The plight of Yazidi women in Sinjar Issues and Challenges after the ISIL genocide

2024/04/6876-1714039873.jpg
Read: 599     12:00     24 Апрель 2024    

The Kurdistan Women's Union has expressed deep concern over the ongoing problems faced by women in the predominantly Yazidi-populated Sinjar district of Iraq's Nineveh province, saying their situation has not improved since the 2014 ISIL genocide.

The head of the Union's Sinjar office, Adiba Saido Cheto, spoke about the difficult living conditions of Yazidi women in Sinjar, especially those living in refugee camps. She stressed that despite the decision of the Iraqi federal government to close the refugee camps in June 2024, the allocated financial assistance of four million dinars for returnees is insufficient to meet the needs of Sinjar residents.

Cheto also expressed alarm at the activities of armed groups in Sinjar who harass and deceive young Yezidi girls, leading to their disappearance.  She emphasised the urgency of addressing these issues to ensure the safety and well-being of women in the region.

The plight of women in Sinjar is exacerbated by a history of abductions by members of the Kurdistan Workers' Party (PKK), hundreds of cases of which have been reported in recent years. Despite requests from relatives to return their loved ones, their pleas have often gone unheeded.

Cheto's statements come amid conflicting claims about the security situation in Sinjar. While Iraq's Ministry of Migration and Refugees, headed by a minister linked to militias, claims that Sinjar residents are no longer at risk, the reality on the ground paints a different picture: women remain vulnerable to various threats and dangers.





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The plight of Yazidi women in Sinjar Issues and Challenges after the ISIL genocide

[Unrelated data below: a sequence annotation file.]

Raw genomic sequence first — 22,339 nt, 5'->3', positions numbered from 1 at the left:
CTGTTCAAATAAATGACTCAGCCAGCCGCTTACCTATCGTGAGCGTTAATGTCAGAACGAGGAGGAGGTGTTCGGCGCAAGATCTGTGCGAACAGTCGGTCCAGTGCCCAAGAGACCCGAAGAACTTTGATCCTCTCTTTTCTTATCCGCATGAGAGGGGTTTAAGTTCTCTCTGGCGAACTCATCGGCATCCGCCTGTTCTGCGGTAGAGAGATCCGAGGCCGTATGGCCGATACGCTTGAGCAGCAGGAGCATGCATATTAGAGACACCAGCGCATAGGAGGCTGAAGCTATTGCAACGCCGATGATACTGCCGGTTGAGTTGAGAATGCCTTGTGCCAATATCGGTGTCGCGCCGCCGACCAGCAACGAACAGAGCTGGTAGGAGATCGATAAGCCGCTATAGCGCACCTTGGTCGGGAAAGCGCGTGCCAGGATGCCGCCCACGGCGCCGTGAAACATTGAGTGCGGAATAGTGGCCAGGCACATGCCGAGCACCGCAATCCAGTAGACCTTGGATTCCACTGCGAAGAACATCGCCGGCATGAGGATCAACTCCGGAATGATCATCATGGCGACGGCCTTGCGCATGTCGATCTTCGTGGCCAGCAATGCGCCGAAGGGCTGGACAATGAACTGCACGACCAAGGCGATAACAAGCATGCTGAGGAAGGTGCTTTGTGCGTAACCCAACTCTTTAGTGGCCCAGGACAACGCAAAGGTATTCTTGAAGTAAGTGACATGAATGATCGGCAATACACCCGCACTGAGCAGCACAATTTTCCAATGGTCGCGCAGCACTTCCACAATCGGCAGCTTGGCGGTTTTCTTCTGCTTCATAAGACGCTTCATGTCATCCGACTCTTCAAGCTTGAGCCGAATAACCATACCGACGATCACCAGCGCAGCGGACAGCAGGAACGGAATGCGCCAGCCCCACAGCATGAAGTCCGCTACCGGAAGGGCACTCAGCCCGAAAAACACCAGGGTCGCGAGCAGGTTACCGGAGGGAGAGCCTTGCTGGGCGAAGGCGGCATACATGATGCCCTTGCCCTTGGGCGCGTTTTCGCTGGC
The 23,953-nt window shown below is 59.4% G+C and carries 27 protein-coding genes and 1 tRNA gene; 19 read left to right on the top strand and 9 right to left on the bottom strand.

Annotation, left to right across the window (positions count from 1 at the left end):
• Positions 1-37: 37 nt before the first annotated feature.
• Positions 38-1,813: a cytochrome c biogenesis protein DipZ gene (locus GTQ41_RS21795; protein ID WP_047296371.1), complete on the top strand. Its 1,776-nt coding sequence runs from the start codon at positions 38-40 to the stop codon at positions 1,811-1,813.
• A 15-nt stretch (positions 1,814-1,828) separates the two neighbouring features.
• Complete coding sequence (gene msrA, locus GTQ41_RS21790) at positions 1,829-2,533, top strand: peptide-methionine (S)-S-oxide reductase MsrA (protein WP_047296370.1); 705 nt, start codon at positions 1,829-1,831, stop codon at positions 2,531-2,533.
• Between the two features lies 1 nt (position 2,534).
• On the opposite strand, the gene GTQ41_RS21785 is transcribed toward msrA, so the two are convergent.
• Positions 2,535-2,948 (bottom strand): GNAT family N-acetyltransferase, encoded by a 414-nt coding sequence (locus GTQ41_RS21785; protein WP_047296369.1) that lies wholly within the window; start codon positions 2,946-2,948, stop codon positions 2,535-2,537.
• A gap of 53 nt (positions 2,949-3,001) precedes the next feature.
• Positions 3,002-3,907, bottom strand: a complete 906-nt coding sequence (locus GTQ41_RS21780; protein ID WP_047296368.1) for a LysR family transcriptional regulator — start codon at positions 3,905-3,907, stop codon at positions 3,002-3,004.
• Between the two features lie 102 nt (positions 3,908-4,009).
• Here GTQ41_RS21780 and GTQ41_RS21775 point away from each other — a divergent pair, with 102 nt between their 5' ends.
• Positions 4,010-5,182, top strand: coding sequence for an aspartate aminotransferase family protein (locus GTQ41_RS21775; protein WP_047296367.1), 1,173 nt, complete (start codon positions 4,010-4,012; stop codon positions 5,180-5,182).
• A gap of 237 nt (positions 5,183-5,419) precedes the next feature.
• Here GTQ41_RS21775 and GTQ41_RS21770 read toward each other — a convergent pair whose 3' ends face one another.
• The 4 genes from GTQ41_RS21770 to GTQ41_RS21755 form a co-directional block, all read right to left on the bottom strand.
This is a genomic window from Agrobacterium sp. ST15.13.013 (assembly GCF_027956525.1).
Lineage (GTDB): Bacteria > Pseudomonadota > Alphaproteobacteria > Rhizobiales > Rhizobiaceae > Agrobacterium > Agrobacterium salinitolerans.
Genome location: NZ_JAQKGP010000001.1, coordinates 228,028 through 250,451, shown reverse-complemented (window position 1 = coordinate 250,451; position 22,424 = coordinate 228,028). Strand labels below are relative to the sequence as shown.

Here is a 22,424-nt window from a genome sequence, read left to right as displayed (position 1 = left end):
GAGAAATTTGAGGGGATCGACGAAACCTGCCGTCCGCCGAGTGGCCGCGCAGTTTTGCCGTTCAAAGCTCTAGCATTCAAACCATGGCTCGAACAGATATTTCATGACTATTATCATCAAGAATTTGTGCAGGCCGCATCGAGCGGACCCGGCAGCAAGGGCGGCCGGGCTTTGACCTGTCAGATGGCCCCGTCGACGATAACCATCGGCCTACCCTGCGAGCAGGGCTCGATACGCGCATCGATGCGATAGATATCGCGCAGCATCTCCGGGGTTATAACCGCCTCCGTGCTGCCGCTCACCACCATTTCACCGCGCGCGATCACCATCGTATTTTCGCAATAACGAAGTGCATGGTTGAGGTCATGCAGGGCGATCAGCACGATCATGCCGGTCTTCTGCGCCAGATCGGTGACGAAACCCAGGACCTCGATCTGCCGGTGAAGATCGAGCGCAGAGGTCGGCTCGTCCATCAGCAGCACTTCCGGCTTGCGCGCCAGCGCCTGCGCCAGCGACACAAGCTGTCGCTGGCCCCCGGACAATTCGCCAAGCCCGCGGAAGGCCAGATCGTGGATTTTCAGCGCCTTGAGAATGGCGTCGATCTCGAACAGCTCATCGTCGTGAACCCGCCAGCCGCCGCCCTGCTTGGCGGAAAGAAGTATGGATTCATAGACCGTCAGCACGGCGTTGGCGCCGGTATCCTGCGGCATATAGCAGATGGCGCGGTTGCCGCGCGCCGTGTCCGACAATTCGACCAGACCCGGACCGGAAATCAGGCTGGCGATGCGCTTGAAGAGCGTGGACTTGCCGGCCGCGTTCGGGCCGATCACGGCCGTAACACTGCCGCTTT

2024/04/6876-1714039873.jpg
Read: 600     12:00     24 Апрель 2024    

The Kurdistan Women's Union has expressed deep concern over the ongoing problems faced by women in the predominantly Yazidi-populated Sinjar district of Iraq's Nineveh province, saying their situation has not improved since the 2014 ISIL genocide.

The head of the Union's Sinjar office, Adiba Saido Cheto, spoke about the difficult living conditions of Yazidi women in Sinjar, especially those living in refugee camps. She stressed that despite the decision of the Iraqi federal government to close the refugee camps in June 2024, the allocated financial assistance of four million dinars for returnees is insufficient to meet the needs of Sinjar residents.

Cheto also expressed alarm at the activities of armed groups in Sinjar who harass and deceive young Yezidi girls, leading to their disappearance.  She emphasised the urgency of addressing these issues to ensure the safety and well-being of women in the region.

The plight of women in Sinjar is exacerbated by a history of abductions by members of the Kurdistan Workers' Party (PKK), hundreds of cases of which have been reported in recent years. Despite requests from relatives to return their loved ones, their pleas have often gone unheeded.

Cheto's statements come amid conflicting claims about the security situation in Sinjar. While Iraq's Ministry of Migration and Refugees, headed by a minister linked to militias, claims that Sinjar residents are no longer at risk, the reality on the ground paints a different picture: women remain vulnerable to various threats and dangers.





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